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However, the 36 km² landscape has faced multiple instances of torrential rains in recent decades, one of the worst in February 2010, that have scored the five-hundred-year old reliefs and eroded the site’s earthen walls.
The “El Niño” phases – the warming of sea surface temperature in the central-east equatorial Pacific – are believed to be the source of these destructive rains.
Whilst this is a naturally recurring phenomenon and not a product of climate change, global warming is increasing the frequency and magnitude of “El Niño” events, resulting in more intense droughts and floods.
Research is currently underway in the Earthen Architecture Laboratory in Peru to develop new ways of preserving, repairing, and waterproofing the structures at Chan Chan.
The lab is also working with 3D laser technologies to digitally preserve the detailed features of the site, since there are concerns that the next “El Niño,” predicted to hit in 2023, could reduce many of these architectural intricacies to mud.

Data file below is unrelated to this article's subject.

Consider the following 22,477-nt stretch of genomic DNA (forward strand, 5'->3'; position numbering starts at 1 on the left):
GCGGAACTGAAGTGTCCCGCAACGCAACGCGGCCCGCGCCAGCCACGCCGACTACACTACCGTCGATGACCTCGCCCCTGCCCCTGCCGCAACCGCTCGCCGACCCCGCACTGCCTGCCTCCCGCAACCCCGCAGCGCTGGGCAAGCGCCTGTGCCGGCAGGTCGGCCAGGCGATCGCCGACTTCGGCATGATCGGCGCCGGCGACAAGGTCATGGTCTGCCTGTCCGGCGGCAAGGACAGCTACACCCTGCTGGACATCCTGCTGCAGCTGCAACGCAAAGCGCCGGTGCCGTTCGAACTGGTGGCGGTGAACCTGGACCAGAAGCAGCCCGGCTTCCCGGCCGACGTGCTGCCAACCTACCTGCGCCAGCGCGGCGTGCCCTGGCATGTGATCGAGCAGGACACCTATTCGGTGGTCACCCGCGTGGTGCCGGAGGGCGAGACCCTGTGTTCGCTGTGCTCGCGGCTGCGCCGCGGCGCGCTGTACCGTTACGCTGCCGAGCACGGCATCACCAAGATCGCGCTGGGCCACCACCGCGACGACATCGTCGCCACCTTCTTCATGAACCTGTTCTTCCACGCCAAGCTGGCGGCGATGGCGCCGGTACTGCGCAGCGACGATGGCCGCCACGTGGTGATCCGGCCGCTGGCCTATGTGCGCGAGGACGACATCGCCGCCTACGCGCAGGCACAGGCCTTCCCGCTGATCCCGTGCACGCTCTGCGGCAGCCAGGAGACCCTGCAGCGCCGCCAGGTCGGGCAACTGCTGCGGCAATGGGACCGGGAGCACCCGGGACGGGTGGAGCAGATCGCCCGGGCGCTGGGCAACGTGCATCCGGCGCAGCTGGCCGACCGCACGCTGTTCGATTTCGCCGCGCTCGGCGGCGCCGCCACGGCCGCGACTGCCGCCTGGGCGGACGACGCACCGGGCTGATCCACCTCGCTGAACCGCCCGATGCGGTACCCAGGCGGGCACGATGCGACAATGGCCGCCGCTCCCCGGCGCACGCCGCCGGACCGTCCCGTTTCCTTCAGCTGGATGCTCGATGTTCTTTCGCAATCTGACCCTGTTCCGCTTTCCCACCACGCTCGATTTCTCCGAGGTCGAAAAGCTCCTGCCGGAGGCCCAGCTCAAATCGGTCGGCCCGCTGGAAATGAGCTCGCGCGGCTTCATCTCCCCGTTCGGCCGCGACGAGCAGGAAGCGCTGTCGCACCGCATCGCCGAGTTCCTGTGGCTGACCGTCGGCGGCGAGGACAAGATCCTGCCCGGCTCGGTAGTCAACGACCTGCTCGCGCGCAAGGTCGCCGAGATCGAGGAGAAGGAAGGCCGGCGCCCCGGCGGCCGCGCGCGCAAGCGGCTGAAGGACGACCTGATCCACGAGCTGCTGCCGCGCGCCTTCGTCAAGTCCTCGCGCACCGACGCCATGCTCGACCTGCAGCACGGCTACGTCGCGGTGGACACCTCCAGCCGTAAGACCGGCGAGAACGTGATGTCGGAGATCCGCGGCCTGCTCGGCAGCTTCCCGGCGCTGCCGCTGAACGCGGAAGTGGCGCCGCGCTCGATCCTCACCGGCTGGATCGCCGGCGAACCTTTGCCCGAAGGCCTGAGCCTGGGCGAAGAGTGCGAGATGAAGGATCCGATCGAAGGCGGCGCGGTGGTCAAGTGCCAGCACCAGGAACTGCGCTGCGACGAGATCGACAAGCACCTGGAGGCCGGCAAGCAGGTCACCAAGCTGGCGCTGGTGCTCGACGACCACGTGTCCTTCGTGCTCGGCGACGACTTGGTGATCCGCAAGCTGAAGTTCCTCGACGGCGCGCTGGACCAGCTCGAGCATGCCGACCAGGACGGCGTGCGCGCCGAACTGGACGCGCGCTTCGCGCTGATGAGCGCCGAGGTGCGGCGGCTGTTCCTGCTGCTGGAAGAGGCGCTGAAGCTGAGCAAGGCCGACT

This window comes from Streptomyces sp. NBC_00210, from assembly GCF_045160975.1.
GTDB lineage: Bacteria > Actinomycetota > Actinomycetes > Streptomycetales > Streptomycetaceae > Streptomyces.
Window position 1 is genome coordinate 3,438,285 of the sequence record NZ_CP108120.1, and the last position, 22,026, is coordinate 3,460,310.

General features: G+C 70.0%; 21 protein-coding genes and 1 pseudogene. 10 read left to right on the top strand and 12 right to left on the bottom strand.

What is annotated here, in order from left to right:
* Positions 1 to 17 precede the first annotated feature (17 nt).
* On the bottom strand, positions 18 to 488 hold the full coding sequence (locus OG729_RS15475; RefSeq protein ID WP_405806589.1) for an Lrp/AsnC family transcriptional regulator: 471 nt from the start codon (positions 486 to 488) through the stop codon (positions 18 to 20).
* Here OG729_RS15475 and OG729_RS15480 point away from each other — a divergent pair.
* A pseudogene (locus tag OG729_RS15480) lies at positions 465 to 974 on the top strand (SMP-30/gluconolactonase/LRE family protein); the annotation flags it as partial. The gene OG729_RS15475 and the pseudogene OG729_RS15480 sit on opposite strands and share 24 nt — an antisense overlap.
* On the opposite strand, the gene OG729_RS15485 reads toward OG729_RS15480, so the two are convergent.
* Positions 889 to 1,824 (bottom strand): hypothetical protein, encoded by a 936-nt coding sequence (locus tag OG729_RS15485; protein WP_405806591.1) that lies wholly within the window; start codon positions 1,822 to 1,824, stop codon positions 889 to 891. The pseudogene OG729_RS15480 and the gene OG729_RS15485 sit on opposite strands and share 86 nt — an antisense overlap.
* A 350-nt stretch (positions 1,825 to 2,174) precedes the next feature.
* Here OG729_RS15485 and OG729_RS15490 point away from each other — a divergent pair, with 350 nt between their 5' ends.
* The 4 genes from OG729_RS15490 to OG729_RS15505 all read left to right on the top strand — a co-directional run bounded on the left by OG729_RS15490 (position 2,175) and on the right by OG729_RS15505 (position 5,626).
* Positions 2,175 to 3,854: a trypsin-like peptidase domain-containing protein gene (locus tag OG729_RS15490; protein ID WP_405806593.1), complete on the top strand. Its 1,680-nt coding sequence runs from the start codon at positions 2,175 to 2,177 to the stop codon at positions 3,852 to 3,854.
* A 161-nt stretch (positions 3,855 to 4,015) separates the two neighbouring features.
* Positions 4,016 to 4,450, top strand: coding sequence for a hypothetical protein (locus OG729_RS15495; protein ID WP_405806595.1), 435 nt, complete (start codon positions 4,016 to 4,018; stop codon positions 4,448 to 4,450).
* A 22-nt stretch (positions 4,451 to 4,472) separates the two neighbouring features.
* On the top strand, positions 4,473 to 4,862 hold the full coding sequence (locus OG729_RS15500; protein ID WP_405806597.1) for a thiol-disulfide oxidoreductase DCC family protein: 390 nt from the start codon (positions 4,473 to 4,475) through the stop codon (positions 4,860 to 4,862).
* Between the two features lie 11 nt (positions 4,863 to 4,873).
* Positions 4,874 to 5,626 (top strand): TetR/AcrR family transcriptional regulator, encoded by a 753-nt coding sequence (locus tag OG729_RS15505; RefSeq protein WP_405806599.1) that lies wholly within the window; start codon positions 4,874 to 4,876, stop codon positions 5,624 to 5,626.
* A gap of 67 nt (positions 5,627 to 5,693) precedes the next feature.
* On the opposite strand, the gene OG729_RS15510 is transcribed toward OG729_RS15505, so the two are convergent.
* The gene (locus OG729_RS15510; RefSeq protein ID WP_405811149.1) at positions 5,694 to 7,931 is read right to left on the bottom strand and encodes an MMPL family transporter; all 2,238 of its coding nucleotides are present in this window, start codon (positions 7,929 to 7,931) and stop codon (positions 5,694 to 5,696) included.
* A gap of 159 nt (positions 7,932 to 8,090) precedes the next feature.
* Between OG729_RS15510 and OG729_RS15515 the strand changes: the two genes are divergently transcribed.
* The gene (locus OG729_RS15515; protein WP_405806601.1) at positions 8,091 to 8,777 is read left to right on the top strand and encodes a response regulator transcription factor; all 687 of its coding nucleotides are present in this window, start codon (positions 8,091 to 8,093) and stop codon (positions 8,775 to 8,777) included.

Chan Chan; largest Pre-Columbian era city, now an archaeological site west of city Trujillo, in Peru. City is located in mouth of Moche Valley, and was capital of Chimor Kingdon, which ruled the northern coast of Peru, from 850 to 1470.#archaeohistories pic.twitter.com/Yii0WSfyeJ
— ArchaeoHistories (@histories_arch) July 14, 2022
The Great Barrier Reef, the Acropolis and the Chan Chan archaeological zone demonstrate the wide-reaching effects of global warming as both land and ocean are damaged, in some instances beyond repair.
These are just three of tens if not hundreds of World Heritage Sites currently under threat, and whilst national efforts are underway to restore the areas, these are limited my multiple factors, one of the largest being cost.
Alexis Georgoulis and the LEFT group he is part of are currently fighting for a 2% earmarking of the EU’s Recovery and Resilience Facility (RRF) – established to aid in the return to post-Covid19 normality – for culture, including essential works on Heritage Sites.
Furthermore, the group has called for the Union’s New European Bauhaus (NEB) initiative to be linked to the United Nations 2030 Sustainable Development Goals. They hope that this would “open up new opportunities to combat climate change in favour of heritage sites,” and tackle the root cause of the damages occurring to these natural and cultural sites, as opposed to managing the symptoms.
Editor’s Note: The opinions expressed here by Impakter.com columnists are their own, not those of Impakter.com. — In the Featured Photo: Stonehenge, Wiltshire. Photo Credits: Wikimedia Commons